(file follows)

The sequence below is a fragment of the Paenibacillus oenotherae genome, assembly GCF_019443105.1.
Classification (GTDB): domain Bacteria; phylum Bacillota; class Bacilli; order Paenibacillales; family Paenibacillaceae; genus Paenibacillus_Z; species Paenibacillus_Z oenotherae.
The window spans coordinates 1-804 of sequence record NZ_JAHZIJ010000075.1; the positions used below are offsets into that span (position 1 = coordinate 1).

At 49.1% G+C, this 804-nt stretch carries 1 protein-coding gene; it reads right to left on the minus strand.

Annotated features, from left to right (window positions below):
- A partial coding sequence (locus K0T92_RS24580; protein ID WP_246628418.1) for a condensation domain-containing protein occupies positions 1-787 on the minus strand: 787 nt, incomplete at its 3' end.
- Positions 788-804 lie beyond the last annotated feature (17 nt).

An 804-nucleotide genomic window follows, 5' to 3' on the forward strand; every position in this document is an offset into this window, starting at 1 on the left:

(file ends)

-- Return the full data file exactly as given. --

The sequence below is a fragment of the Paenibacillus oenotherae genome, assembly GCF_019443105.1.
Classification (GTDB): domain Bacteria; phylum Bacillota; class Bacilli; order Paenibacillales; family Paenibacillaceae; genus Paenibacillus_Z; species Paenibacillus_Z oenotherae.
The window spans coordinates 1-804 of sequence record NZ_JAHZIJ010000075.1; the positions used below are offsets into that span (position 1 = coordinate 1).

At 49.1% G+C, this 804-nt stretch carries 1 protein-coding gene; it reads right to left on the minus strand.

Annotated features, from left to right (window positions below):
- A partial coding sequence (locus K0T92_RS24580; protein ID WP_246628418.1) for a condensation domain-containing protein occupies positions 1-787 on the minus strand: 787 nt, incomplete at its 3' end.
- Positions 788-804 lie beyond the last annotated feature (17 nt).

An 804-nucleotide genomic window follows, 5' to 3' on the forward strand; every position in this document is an offset into this window, starting at 1 on the left: